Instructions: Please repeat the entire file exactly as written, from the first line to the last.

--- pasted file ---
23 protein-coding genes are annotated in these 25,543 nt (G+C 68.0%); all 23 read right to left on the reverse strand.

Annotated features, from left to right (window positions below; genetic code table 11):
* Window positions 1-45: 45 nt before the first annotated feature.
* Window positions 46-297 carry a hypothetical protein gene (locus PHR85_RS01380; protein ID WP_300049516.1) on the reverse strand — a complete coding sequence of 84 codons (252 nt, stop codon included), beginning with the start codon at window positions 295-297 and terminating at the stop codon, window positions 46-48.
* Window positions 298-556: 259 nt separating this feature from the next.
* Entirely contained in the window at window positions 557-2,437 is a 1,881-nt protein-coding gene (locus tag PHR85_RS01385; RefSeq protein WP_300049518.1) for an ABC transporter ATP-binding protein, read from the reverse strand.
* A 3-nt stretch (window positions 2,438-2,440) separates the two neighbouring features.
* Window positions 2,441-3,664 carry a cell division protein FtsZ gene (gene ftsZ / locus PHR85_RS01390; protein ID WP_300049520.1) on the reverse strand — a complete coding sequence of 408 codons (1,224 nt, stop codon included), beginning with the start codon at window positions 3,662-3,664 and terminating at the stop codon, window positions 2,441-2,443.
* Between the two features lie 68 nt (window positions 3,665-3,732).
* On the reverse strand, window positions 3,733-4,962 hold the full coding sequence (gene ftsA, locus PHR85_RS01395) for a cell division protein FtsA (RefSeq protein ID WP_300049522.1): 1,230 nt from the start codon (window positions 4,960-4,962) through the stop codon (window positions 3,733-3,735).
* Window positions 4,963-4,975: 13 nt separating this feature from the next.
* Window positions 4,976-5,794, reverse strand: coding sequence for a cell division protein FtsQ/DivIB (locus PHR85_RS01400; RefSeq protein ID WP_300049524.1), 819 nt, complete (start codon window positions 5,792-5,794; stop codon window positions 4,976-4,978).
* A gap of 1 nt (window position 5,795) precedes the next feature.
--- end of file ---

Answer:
23 protein-coding genes are annotated in these 25,543 nt (G+C 68.0%); all 23 read right to left on the reverse strand.

Annotated features, from left to right (window positions below; genetic code table 11):
* Window positions 1-45: 45 nt before the first annotated feature.
* Window positions 46-297 carry a hypothetical protein gene (locus PHR85_RS01380; protein ID WP_300049516.1) on the reverse strand — a complete coding sequence of 84 codons (252 nt, stop codon included), beginning with the start codon at window positions 295-297 and terminating at the stop codon, window positions 46-48.
* Window positions 298-556: 259 nt separating this feature from the next.
* Entirely contained in the window at window positions 557-2,437 is a 1,881-nt protein-coding gene (locus tag PHR85_RS01385; RefSeq protein WP_300049518.1) for an ABC transporter ATP-binding protein, read from the reverse strand.
* A 3-nt stretch (window positions 2,438-2,440) separates the two neighbouring features.
* Window positions 2,441-3,664 carry a cell division protein FtsZ gene (gene ftsZ / locus PHR85_RS01390; protein ID WP_300049520.1) on the reverse strand — a complete coding sequence of 408 codons (1,224 nt, stop codon included), beginning with the start codon at window positions 3,662-3,664 and terminating at the stop codon, window positions 2,441-2,443.
* Between the two features lie 68 nt (window positions 3,665-3,732).
* On the reverse strand, window positions 3,733-4,962 hold the full coding sequence (gene ftsA, locus PHR85_RS01395) for a cell division protein FtsA (RefSeq protein ID WP_300049522.1): 1,230 nt from the start codon (window positions 4,960-4,962) through the stop codon (window positions 3,733-3,735).
* Window positions 4,963-4,975: 13 nt separating this feature from the next.
* Window positions 4,976-5,794, reverse strand: coding sequence for a cell division protein FtsQ/DivIB (locus PHR85_RS01400; RefSeq protein ID WP_300049524.1), 819 nt, complete (start codon window positions 5,792-5,794; stop codon window positions 4,976-4,978).
* A gap of 1 nt (window position 5,795) precedes the next feature.